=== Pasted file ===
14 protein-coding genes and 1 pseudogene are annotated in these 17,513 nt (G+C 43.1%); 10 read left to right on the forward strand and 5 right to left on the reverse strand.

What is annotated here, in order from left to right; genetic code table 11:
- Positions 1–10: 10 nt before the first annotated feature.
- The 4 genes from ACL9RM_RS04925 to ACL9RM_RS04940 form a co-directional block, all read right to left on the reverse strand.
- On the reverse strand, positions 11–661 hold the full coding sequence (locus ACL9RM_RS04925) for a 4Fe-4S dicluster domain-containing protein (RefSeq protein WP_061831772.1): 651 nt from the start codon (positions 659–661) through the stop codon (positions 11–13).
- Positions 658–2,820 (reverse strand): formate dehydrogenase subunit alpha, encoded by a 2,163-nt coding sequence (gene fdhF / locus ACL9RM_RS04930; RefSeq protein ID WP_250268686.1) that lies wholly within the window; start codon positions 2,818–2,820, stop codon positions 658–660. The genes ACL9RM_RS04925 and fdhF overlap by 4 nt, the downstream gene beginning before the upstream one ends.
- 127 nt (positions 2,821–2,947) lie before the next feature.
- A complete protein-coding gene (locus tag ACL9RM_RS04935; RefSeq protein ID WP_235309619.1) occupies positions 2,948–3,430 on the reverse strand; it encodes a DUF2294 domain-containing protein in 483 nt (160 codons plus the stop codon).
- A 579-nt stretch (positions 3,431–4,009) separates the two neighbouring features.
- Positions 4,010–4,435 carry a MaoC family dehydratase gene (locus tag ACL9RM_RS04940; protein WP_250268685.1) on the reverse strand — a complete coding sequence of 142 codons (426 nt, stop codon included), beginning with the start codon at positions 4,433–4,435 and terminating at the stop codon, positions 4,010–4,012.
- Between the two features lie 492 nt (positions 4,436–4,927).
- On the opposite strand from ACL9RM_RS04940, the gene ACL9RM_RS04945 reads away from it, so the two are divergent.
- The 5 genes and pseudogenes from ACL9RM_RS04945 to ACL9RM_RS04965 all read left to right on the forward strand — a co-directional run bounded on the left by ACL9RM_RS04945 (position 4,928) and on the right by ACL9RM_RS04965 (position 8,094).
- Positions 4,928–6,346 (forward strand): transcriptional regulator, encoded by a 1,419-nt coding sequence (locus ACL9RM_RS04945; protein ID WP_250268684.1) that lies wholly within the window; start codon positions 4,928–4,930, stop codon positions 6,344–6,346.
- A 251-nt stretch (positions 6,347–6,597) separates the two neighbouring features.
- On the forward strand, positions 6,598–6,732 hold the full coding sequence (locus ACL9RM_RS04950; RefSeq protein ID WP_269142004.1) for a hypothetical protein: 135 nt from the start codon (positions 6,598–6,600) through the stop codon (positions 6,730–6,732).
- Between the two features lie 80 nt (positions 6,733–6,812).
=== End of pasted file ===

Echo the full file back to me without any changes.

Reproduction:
14 protein-coding genes and 1 pseudogene are annotated in these 17,513 nt (G+C 43.1%); 10 read left to right on the forward strand and 5 right to left on the reverse strand.

What is annotated here, in order from left to right; genetic code table 11:
- Positions 1–10: 10 nt before the first annotated feature.
- The 4 genes from ACL9RM_RS04925 to ACL9RM_RS04940 form a co-directional block, all read right to left on the reverse strand.
- On the reverse strand, positions 11–661 hold the full coding sequence (locus ACL9RM_RS04925) for a 4Fe-4S dicluster domain-containing protein (RefSeq protein WP_061831772.1): 651 nt from the start codon (positions 659–661) through the stop codon (positions 11–13).
- Positions 658–2,820 (reverse strand): formate dehydrogenase subunit alpha, encoded by a 2,163-nt coding sequence (gene fdhF / locus ACL9RM_RS04930; RefSeq protein ID WP_250268686.1) that lies wholly within the window; start codon positions 2,818–2,820, stop codon positions 658–660. The genes ACL9RM_RS04925 and fdhF overlap by 4 nt, the downstream gene beginning before the upstream one ends.
- 127 nt (positions 2,821–2,947) lie before the next feature.
- A complete protein-coding gene (locus tag ACL9RM_RS04935; RefSeq protein ID WP_235309619.1) occupies positions 2,948–3,430 on the reverse strand; it encodes a DUF2294 domain-containing protein in 483 nt (160 codons plus the stop codon).
- A 579-nt stretch (positions 3,431–4,009) separates the two neighbouring features.
- Positions 4,010–4,435 carry a MaoC family dehydratase gene (locus tag ACL9RM_RS04940; protein WP_250268685.1) on the reverse strand — a complete coding sequence of 142 codons (426 nt, stop codon included), beginning with the start codon at positions 4,433–4,435 and terminating at the stop codon, positions 4,010–4,012.
- Between the two features lie 492 nt (positions 4,436–4,927).
- On the opposite strand from ACL9RM_RS04940, the gene ACL9RM_RS04945 reads away from it, so the two are divergent.
- The 5 genes and pseudogenes from ACL9RM_RS04945 to ACL9RM_RS04965 all read left to right on the forward strand — a co-directional run bounded on the left by ACL9RM_RS04945 (position 4,928) and on the right by ACL9RM_RS04965 (position 8,094).
- Positions 4,928–6,346 (forward strand): transcriptional regulator, encoded by a 1,419-nt coding sequence (locus ACL9RM_RS04945; protein ID WP_250268684.1) that lies wholly within the window; start codon positions 4,928–4,930, stop codon positions 6,344–6,346.
- A 251-nt stretch (positions 6,347–6,597) separates the two neighbouring features.
- On the forward strand, positions 6,598–6,732 hold the full coding sequence (locus ACL9RM_RS04950; RefSeq protein ID WP_269142004.1) for a hypothetical protein: 135 nt from the start codon (positions 6,598–6,600) through the stop codon (positions 6,730–6,732).
- Between the two features lie 80 nt (positions 6,733–6,812).